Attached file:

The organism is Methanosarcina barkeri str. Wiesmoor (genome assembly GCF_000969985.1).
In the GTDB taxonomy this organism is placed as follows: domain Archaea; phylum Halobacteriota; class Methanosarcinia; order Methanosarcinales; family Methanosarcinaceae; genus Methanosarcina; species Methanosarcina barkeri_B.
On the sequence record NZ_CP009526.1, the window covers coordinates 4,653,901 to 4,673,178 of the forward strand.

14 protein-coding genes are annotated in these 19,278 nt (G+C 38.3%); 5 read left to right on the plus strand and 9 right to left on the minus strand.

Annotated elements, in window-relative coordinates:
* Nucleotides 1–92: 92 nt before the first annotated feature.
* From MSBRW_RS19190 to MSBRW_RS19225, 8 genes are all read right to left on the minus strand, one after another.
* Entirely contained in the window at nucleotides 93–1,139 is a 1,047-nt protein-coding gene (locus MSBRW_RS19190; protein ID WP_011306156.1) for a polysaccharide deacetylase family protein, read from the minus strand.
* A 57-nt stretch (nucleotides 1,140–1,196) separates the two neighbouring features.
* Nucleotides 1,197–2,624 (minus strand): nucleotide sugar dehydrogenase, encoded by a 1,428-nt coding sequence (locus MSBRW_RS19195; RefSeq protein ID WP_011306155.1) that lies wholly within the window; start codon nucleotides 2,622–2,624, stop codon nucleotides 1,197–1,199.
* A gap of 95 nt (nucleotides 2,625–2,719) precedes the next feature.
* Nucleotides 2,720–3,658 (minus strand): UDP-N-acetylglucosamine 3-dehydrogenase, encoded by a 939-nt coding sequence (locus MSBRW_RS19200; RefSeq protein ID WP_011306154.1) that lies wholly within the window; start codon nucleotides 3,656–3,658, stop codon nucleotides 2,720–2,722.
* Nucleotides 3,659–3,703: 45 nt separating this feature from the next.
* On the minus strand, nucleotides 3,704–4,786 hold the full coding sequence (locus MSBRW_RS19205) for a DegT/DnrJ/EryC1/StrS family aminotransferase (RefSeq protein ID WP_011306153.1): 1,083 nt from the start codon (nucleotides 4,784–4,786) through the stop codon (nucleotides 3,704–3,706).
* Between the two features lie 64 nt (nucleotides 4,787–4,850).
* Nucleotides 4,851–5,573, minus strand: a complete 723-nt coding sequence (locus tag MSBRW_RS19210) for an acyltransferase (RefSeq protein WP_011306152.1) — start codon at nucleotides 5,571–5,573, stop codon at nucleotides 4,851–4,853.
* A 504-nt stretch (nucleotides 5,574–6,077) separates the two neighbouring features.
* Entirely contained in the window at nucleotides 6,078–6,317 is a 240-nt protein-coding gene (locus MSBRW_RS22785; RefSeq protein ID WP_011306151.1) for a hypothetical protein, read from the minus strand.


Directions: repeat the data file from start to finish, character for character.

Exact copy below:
The organism is Methanosarcina barkeri str. Wiesmoor (genome assembly GCF_000969985.1).
In the GTDB taxonomy this organism is placed as follows: domain Archaea; phylum Halobacteriota; class Methanosarcinia; order Methanosarcinales; family Methanosarcinaceae; genus Methanosarcina; species Methanosarcina barkeri_B.
On the sequence record NZ_CP009526.1, the window covers coordinates 4,653,901 to 4,673,178 of the forward strand.

14 protein-coding genes are annotated in these 19,278 nt (G+C 38.3%); 5 read left to right on the plus strand and 9 right to left on the minus strand.

Annotated elements, in window-relative coordinates:
* Nucleotides 1–92: 92 nt before the first annotated feature.
* From MSBRW_RS19190 to MSBRW_RS19225, 8 genes are all read right to left on the minus strand, one after another.
* Entirely contained in the window at nucleotides 93–1,139 is a 1,047-nt protein-coding gene (locus MSBRW_RS19190; protein ID WP_011306156.1) for a polysaccharide deacetylase family protein, read from the minus strand.
* A 57-nt stretch (nucleotides 1,140–1,196) separates the two neighbouring features.
* Nucleotides 1,197–2,624 (minus strand): nucleotide sugar dehydrogenase, encoded by a 1,428-nt coding sequence (locus MSBRW_RS19195; RefSeq protein ID WP_011306155.1) that lies wholly within the window; start codon nucleotides 2,622–2,624, stop codon nucleotides 1,197–1,199.
* A gap of 95 nt (nucleotides 2,625–2,719) precedes the next feature.
* Nucleotides 2,720–3,658 (minus strand): UDP-N-acetylglucosamine 3-dehydrogenase, encoded by a 939-nt coding sequence (locus MSBRW_RS19200; RefSeq protein ID WP_011306154.1) that lies wholly within the window; start codon nucleotides 3,656–3,658, stop codon nucleotides 2,720–2,722.
* Nucleotides 3,659–3,703: 45 nt separating this feature from the next.
* On the minus strand, nucleotides 3,704–4,786 hold the full coding sequence (locus MSBRW_RS19205) for a DegT/DnrJ/EryC1/StrS family aminotransferase (RefSeq protein ID WP_011306153.1): 1,083 nt from the start codon (nucleotides 4,784–4,786) through the stop codon (nucleotides 3,704–3,706).
* Between the two features lie 64 nt (nucleotides 4,787–4,850).
* Nucleotides 4,851–5,573, minus strand: a complete 723-nt coding sequence (locus tag MSBRW_RS19210) for an acyltransferase (RefSeq protein WP_011306152.1) — start codon at nucleotides 5,571–5,573, stop codon at nucleotides 4,851–4,853.
* A 504-nt stretch (nucleotides 5,574–6,077) separates the two neighbouring features.
* Entirely contained in the window at nucleotides 6,078–6,317 is a 240-nt protein-coding gene (locus MSBRW_RS22785; RefSeq protein ID WP_011306151.1) for a hypothetical protein, read from the minus strand.